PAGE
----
In addition, economics’ over-focus on markets has created a situation where complex issues, such as what capital is in the modern economy, or how it evolves over time, or how a capitalist system ought to deal with carbon pollution or growing inequality are consigned to an analytical ‘twilight zone’ called ‘externalities’, meaning that - technically - they’re outside the scope of in-depth economic analysis.
But perhaps the biggest theoretical error buried in neoclassical economics is the extra-ordinary naiveté of the ‘free market’. No matter how complex economists’ econometric models may be, they are rooted in the following idealised abstractions of reality.”
Normative Economics helps resolve these inappropriate assumptions by accepting that market institutions- like all human institutions - are not perfect. The Normative approach to market efficiency is to strengthen individual self-regulation by utilizing the vast power of accounting to align private commercial interests with the public good.
The reality is the science of economics was established early in the last century. Unfortunately, its rigid industrial-era foundations have left economists underprepared for dramatic changes, like we are experiencing today.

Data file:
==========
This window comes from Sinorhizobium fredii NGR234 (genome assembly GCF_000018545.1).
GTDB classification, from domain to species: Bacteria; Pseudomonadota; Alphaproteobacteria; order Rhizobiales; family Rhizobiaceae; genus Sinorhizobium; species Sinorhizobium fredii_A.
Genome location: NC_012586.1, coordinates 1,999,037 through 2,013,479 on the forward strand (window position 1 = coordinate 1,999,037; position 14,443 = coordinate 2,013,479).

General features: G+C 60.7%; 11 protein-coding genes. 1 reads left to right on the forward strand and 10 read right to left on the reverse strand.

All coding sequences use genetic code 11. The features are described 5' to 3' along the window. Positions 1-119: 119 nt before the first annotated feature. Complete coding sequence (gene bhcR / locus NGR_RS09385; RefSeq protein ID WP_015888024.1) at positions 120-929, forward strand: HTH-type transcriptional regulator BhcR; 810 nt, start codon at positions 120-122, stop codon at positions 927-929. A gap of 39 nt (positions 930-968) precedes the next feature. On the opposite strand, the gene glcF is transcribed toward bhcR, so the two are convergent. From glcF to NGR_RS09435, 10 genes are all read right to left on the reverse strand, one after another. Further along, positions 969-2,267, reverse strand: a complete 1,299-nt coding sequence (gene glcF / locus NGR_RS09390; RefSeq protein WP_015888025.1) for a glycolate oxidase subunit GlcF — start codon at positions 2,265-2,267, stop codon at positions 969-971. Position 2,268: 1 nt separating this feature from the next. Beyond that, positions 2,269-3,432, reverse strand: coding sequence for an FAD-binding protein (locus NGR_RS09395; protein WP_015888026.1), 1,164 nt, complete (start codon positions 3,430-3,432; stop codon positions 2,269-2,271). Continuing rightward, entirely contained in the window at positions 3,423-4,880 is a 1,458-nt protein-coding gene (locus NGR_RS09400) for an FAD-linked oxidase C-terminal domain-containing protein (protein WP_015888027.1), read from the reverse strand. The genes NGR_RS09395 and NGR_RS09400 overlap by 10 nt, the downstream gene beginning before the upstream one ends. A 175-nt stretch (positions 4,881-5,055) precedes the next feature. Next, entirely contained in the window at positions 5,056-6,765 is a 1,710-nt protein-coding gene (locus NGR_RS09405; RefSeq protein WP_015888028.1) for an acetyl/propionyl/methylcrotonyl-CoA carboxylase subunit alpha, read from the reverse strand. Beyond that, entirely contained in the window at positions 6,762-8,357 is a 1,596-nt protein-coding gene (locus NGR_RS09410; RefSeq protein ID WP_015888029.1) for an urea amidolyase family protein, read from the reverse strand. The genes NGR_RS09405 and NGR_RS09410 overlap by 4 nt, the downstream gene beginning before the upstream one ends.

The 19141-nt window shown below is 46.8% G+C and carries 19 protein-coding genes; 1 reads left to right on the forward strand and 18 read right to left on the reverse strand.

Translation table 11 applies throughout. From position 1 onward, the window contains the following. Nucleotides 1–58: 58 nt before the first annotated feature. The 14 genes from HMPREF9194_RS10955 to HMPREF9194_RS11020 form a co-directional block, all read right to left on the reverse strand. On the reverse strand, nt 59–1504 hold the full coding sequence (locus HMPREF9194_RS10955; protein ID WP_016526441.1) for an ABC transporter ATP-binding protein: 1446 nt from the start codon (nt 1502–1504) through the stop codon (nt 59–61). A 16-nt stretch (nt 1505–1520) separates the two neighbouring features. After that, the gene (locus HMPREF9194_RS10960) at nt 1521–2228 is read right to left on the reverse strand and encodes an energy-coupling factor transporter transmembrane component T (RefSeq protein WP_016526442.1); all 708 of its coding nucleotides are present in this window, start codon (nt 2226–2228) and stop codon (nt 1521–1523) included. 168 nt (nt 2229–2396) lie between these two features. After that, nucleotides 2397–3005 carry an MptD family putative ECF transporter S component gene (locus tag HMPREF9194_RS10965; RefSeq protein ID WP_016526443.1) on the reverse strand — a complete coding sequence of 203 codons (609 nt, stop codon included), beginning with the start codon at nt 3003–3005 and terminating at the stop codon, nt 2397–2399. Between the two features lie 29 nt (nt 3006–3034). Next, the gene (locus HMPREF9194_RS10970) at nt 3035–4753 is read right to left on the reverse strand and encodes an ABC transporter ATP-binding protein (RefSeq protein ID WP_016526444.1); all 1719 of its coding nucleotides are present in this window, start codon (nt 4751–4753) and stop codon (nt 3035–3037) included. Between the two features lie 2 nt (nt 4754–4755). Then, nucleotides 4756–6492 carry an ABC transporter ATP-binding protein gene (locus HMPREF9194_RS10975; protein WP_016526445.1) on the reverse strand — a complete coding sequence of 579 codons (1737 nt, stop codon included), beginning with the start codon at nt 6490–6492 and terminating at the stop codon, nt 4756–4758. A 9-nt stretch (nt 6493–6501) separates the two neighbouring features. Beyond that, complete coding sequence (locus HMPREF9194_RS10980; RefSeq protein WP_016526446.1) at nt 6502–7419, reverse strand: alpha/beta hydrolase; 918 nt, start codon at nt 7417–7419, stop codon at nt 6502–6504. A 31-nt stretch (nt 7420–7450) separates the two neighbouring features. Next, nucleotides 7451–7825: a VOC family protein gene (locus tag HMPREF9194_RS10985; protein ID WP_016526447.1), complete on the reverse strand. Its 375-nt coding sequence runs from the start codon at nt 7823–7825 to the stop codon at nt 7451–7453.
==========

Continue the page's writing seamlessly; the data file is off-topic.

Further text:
Ultimately neoclassicism’s market determinism has simply not delivered the goods. Consequently, the modern world is in deep crisis, and needs answers fast. It is not good enough to leave capitalism unreformed; capitalism needs to serve the interests of the societies it impacts so dramatically.
Normative theory is rooted in the concept of stewardship. Normative Economics and Normative Accounting help redress the basic flaws in modern economics and more closely align capitalism with the evolving norms, sensibilities and value creation realities of the 21st Century.
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Rules based on yesterday’s norms are a guarantee of failure – the rules which shape our economy will only endure if they are based on social norms that will endure. This cannot be a social norm which accepts the end of life on earth.
The economy has clearly changed. Intangibles dominate the global economy but accounting practice hasn’t kept up. As a result financial statements don’t show what is actually creating value (intangible assets) or those things that could lose value (intangible liabilities, such as climate risk).
As Alfred (Michael Caine) says to Batman (Christian Bale) in The Dark Knight: 'Some men aren’t looking for anything logical, like money. They can't be bought, bullied, reasoned or negotiated with. Some men just want to watch the world burn.'
Ultimately the fact that there is a gender pay gap is the result of decisions made, no doubt by men, based on a belief that motherhood isn’t as valuable as earnings for the company. And balancing gender pay (over time) is similarly a decision, able to be made, by men, who are choosing not to make it. Call it a conscious decision not to make a decision. Now that the gender gap has been exposed, how can the decision to balance it be enabled?